Google has a new GitHub competitor known as Cloud Source Repositories

beta, amazon web services, azure, github, access, code, cloud source repositories

Google sometimes launches new products and services without trying to give them much attention. That is the case with its new code repository platform, which it put into beta under the radar earlier this year. Its Cloud Source Repositories is a service that allows users to store, edit and share code based on Google’s cloud apps.

While Google seemingly admitted defeat with its Code service after being put in the shadows by competitors like GitHub and BitBucket, it looks as though the company will be taking another stab at it, but from a different angle. The ever expanding service is, at this point, centered around Google Cloud Platform, but can act as a remote for Git repositories and is likely to only grow from there.

As many have suggested, Cloud Source’s closest competitors come in the way of Amazon Web Services and Microsoft’s Azure cloud/Visual Studio Online.

Google describes Cloud Source as a one-stop shop for everything Google Cloud Platform. It also promises a private Git repository that supports most of your existing tools, as well as a high degree of encryption to keeps things safe. There will be a beta API launching later this year and a new Google Cloud Debugger.

Along with a series of improvements as the service nears full launch, you can expect an official announcement from Google and in all likelihood, a fee to use it.

Source: Techspot

Word nerd holy grail adds 500 new terms including ‘photobomb’ and ‘sexting’

oxford english dictionary, words, geek culture, online culture, phrases, dictionary

Roughly 500 new words and phrases have been added to the Oxford English Dictionary via its quarterly update. The latest members of the word nerd holy grail include autotune, crowdfunding, deep web, e-cig, kryptonite (how is this just now making it in?), photobomb, retweet, webisode, meh, vaping, sexting and twerk.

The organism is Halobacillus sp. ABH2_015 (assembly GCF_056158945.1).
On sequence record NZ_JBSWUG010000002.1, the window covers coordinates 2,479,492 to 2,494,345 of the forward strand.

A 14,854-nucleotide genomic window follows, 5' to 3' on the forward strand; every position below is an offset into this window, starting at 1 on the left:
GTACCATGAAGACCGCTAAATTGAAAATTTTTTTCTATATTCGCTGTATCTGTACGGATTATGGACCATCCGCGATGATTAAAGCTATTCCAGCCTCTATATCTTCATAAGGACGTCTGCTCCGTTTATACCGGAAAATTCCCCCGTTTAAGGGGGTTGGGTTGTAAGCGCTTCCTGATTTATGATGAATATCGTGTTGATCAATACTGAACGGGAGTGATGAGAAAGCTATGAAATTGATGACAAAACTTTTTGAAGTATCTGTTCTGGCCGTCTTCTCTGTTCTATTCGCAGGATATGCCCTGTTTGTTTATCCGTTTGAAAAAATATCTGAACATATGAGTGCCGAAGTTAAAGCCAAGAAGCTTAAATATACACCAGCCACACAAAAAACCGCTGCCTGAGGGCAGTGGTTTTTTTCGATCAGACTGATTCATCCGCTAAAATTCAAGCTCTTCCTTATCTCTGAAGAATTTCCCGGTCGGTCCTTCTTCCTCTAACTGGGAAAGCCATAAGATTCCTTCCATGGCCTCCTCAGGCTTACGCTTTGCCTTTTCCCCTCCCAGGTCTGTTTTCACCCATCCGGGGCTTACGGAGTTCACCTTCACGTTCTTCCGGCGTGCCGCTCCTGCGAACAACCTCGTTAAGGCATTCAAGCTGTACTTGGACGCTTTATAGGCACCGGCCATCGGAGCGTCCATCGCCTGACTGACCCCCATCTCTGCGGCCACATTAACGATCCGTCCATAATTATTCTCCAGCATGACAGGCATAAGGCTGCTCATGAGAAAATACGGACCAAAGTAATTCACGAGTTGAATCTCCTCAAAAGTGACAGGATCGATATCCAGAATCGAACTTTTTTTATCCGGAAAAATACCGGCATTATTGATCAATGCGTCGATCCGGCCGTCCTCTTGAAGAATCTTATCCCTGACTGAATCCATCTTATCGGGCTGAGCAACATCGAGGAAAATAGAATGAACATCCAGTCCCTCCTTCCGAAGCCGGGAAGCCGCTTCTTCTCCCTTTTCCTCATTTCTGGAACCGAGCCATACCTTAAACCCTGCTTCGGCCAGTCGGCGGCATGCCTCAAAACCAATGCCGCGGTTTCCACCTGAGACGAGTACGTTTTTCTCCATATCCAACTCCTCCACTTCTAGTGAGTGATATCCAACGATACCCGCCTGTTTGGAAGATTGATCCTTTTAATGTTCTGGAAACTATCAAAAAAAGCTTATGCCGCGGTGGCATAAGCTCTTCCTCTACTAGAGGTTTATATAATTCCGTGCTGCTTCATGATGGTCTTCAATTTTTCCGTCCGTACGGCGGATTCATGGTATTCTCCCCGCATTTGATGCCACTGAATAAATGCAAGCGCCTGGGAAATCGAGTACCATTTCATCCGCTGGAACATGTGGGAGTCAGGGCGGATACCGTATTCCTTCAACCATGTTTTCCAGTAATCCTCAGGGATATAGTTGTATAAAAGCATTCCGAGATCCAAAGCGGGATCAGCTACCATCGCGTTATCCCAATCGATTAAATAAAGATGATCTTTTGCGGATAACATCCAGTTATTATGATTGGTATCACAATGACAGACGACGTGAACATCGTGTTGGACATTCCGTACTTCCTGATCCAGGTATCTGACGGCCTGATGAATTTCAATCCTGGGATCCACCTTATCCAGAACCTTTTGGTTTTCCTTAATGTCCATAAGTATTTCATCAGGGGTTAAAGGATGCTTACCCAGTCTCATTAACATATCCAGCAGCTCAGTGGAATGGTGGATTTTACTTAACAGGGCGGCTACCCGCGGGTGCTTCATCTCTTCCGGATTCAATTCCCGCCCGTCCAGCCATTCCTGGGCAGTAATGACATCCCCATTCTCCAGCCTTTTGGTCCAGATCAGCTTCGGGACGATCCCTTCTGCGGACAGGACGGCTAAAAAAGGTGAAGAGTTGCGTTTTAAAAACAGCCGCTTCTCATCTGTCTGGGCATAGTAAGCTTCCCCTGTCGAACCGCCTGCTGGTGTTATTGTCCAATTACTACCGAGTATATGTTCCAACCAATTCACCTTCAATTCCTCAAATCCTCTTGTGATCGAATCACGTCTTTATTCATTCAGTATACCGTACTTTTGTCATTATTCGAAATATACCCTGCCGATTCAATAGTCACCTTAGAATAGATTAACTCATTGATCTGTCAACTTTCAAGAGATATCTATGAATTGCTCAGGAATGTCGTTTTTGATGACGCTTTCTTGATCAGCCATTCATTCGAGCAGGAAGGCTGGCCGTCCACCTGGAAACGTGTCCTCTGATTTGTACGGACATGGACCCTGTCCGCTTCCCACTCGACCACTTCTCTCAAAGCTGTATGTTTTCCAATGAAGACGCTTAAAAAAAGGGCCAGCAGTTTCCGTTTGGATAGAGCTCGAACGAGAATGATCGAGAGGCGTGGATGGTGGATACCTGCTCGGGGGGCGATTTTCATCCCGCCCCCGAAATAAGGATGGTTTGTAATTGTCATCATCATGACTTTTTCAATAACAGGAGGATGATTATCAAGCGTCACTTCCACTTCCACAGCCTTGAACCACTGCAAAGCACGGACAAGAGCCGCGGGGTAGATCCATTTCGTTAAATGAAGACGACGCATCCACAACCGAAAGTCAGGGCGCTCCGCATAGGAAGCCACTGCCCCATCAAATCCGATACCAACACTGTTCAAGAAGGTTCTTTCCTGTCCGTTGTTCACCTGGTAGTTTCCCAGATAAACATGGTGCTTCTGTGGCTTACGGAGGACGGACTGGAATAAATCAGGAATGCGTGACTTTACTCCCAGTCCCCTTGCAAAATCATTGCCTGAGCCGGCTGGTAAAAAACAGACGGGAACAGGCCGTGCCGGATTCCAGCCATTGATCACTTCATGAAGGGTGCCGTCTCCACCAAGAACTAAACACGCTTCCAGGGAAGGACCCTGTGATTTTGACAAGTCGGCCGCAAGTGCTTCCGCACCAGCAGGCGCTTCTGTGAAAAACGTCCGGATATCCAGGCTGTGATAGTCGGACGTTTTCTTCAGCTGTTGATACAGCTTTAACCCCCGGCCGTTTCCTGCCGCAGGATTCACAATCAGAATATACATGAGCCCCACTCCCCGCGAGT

As has been the case for several years now, the latest update is heavily influenced by pop culture and the online world. One word in particular, twerk, was popularized by Miley Cyrus a few years back but its origin dates back much further than most are aware of.

Katherine Conner Martin, Head of US Dictionaries at Oxford English Dictionary,notes that the use of twerk to describe a type of dancing originated in the early 1990s in the New Orleans bounce music scene.

The word itself, however, was first used way back in 1820 as a noun to refer to a twisting or jerking movement. It was originally spelled “twirk.” The term wasn’t used as a verb until 1901. Twerk as we know it today found its way to the Oxford Dictionaries Online a couple of years ago.

Previous tech-related / geek culture additions to the Oxford English Dictionary include LOL, OMG, heart (as a verb), IMO and BFF.

A full list of the June 2015 additions can be found by clicking here.

Source: Techspot

This Range Rover Prototype Can Be Driven With A Smartphone App

Originally posted on TechCrunch:

There are remote control cars and then there are Remote Control Cars. This is the latter of the two. Range Rover UK developed a prototype system that allows a Range Rover Sport to be controlled remotely through a smartphone app. And not just the door locks. The vehicle can be driven from the app.

As the video here shows, this functionality allows drivers to safely traverse treacherous terrain or tight parking spots.

It seemingly works as expected. The app control’s the vehicle’s speed and direction. Speed is limited to 4 mph and the smartphone needs to be within 10 feet of the vehicle.

The company says that it could eventually build voice commands into the system.

Right now this is just an engineering prototype so don’t expect to go down to your local Range Rover dealer and try this out. Range Rover didn’t specify if or when this technology will…

View original 45 more words

Google’s cofounder wrote an essay about how the world has changed since the company started

Google is known for its ambitious projects, and cofounder Sergey Brin highlights exactly where the company is going in an addition he wrote to the company’s proxy statement.